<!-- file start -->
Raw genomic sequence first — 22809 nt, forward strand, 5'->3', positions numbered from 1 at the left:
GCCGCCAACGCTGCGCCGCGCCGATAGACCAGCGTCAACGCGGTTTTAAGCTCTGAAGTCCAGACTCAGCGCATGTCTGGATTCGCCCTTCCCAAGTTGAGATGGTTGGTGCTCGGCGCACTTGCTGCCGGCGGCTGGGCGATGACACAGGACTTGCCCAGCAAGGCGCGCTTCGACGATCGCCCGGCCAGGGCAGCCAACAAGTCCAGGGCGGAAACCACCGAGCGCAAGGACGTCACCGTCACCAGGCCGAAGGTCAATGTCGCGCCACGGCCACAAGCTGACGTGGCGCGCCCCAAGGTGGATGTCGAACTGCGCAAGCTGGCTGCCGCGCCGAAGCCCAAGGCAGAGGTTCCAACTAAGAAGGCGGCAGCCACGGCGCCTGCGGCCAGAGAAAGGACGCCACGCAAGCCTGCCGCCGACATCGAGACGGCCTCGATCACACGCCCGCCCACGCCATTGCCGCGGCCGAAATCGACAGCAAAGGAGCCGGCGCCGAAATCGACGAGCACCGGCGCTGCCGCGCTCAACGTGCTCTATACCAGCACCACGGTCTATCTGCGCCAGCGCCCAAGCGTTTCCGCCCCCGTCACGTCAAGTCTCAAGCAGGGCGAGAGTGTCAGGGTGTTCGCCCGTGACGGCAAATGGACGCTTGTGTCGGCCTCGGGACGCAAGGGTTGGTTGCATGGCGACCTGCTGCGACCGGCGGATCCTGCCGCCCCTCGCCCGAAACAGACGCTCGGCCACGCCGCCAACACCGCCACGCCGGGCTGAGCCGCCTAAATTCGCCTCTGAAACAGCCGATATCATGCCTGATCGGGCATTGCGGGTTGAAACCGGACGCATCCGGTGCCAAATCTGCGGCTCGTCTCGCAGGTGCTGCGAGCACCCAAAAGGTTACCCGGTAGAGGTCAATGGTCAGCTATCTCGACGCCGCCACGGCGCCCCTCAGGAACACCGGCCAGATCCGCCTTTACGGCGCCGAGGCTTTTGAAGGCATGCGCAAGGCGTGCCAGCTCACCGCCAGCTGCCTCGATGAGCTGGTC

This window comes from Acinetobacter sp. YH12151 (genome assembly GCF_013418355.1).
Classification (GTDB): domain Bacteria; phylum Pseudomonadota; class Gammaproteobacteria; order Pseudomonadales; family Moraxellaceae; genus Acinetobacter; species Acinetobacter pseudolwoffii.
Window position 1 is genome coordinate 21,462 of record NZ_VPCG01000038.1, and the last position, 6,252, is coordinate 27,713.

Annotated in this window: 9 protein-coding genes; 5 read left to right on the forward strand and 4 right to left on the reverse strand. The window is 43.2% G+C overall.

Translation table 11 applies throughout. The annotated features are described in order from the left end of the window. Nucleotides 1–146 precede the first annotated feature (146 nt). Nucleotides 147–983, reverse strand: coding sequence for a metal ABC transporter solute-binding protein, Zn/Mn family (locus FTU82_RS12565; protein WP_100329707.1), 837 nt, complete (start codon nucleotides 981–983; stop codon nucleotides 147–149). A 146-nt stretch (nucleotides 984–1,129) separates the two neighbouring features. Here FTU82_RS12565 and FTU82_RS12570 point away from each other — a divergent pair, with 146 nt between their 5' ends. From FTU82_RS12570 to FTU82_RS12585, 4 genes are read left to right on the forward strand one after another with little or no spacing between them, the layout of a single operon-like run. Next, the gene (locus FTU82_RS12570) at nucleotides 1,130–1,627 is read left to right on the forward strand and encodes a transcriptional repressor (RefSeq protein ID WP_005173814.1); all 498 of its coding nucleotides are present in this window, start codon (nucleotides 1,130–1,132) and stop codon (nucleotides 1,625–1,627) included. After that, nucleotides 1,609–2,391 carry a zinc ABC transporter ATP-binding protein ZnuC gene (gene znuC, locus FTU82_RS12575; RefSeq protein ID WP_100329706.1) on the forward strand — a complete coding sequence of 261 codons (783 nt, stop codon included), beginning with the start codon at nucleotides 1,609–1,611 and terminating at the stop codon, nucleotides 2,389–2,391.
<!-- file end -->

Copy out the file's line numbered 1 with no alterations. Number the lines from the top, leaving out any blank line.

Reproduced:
Raw genomic sequence first — 22809 nt, forward strand, 5'->3', positions numbered from 1 at the left: